75. Free Fall

They came out of the skies in the millions. Free falling through the air, their forms flattened out into aerodynamic teardrop-shapes as they did, headed straight for whatever laid beneath them.

Humanity had always expected their enemies to come from the skies.

An invading alien race.

A planet-shattering meteor.

A plane flying too low.

But humanity never seemed to think that its savior would come from the skies. And it was an understandable thing – humanity liked the things that were certain. The ground, for instance. Every one of humanity’s greatest heroes had come from the dust of the ground, and most had already returned to it as ashes. The only heroes that humanity had coming out of the skies were make-believe ones, most of them dressed in ridiculously colorful tights and hopelessly impractical capes that served no further purpose than to billow dramatically in the wind.

When they came falling out of the skies as they did, they wore neither ridiculously colorful tights nor hopelessly impractical capes. In fact, they came wearing nothing. Nothing to disguise what they really were. Nothing to distract them from what they were here to do.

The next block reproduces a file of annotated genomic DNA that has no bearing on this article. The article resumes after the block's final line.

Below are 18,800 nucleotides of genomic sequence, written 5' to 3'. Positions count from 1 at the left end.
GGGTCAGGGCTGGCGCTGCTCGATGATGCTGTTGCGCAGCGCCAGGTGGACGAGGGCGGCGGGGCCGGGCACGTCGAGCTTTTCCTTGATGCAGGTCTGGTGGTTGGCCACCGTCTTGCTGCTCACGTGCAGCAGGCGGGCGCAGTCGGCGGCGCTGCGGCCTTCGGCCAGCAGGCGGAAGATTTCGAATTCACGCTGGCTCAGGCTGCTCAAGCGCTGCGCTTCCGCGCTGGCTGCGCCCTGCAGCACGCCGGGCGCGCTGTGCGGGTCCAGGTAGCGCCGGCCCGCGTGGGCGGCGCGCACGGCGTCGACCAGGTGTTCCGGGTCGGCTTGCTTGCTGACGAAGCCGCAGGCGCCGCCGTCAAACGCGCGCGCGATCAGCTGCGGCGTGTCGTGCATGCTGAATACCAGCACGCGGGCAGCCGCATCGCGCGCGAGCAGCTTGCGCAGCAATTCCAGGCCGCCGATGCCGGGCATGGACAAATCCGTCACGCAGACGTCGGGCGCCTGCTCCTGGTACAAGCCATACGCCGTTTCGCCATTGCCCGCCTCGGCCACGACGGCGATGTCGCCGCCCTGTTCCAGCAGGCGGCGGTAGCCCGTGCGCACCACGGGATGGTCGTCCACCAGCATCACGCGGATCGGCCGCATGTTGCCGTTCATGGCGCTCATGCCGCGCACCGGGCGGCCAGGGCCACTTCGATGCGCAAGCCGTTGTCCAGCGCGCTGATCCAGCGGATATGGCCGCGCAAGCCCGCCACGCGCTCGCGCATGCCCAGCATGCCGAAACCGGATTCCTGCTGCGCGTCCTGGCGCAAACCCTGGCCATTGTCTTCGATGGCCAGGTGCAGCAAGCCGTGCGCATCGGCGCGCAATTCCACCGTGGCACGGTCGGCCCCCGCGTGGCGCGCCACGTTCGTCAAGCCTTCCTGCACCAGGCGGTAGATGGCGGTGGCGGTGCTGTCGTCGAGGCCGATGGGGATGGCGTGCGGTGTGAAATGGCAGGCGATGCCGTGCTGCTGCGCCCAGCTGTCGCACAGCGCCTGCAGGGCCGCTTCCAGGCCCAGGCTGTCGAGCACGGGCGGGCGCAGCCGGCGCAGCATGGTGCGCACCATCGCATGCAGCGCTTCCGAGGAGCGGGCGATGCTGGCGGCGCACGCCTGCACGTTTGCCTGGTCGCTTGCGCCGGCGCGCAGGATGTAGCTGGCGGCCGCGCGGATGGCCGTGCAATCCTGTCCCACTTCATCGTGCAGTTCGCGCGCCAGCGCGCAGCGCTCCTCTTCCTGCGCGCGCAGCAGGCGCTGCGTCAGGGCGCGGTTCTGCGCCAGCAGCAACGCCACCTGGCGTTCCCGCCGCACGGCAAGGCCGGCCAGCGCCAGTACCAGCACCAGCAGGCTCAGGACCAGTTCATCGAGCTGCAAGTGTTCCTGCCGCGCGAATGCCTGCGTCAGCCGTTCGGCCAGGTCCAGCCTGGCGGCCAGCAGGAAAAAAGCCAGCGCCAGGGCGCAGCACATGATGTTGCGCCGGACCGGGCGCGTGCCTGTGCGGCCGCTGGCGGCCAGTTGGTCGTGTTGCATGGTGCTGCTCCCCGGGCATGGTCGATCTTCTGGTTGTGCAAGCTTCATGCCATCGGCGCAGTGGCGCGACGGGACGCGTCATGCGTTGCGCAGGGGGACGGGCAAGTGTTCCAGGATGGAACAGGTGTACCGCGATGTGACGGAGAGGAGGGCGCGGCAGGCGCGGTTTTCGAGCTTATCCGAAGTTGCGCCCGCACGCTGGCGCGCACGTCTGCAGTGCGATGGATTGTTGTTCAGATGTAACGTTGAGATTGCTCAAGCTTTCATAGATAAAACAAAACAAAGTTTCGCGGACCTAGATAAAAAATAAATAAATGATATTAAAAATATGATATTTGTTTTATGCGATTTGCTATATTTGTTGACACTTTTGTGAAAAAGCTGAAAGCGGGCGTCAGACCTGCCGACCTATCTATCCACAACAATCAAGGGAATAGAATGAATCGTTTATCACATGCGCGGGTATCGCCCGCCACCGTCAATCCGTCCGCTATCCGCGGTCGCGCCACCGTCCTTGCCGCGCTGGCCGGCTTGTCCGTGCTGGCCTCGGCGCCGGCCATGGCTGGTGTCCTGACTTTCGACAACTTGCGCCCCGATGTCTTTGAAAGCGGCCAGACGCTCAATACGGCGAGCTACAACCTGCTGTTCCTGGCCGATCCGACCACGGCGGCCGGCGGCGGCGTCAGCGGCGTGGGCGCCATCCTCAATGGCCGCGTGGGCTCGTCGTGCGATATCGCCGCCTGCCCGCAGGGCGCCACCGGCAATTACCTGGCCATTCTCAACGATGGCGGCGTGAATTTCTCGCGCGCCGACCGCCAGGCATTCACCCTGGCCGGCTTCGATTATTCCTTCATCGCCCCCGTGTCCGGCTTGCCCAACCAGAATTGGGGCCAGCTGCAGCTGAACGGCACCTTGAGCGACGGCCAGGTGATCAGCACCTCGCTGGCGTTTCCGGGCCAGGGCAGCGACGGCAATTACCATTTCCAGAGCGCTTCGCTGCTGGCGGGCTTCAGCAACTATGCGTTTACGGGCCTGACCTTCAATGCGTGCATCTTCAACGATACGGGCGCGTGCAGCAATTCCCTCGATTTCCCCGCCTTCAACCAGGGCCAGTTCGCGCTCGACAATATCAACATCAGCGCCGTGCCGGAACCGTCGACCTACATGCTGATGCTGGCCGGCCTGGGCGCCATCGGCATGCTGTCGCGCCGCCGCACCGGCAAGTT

Their coming was preceded by dark skies – another sign that humanity had associated with the enemy; and as they came, people hid away into their homes and under shelters, none of them wanting to be caught outside when they arrived. Several of the men in the fields saw them as they came, and most fell to their knees, arms raised in thankfulness. In gratitude.

Now that was an appropriate attitude to have.

Individually, they could not do much. But in multitudes, they had in them the ability to save entire peoples. Whole nations.

And so they struck the parched ground, which drank them in hungrily. One would not have made any difference at all; but in the hundreds and thousands, even the ground gave way and softened beneath their touch. Some of them fell directly onto the crops out in the fields, taking the dust off the leaves as they rolled away, ever towards the call of the ground.

The rain fell. The ground softened. The crops drank.

The people rejoiced.

For the rain meant a harvest. For the rain meant life for them, and life for their crops. For the rain meant clean water, free of diseases. For the rain meant hunger will be kept at bay.

Even when the crops have drank their fill, like any savior worth their salt would, the rain kept on giving. Always giving more than enough. Always giving above and beyond what was merely expected. On and on it went, and for hours the rain showered over the sun-dried lands, waking life where it fell.

And then finally, it slowed. Finally, it stopped. And from behind the clouds, the sun broke through, greedily taking back the water that had been freely poured out onto the earth. No matter, though. The sun could have all the water it wanted.

For their savior had come, and salvation was upon them.

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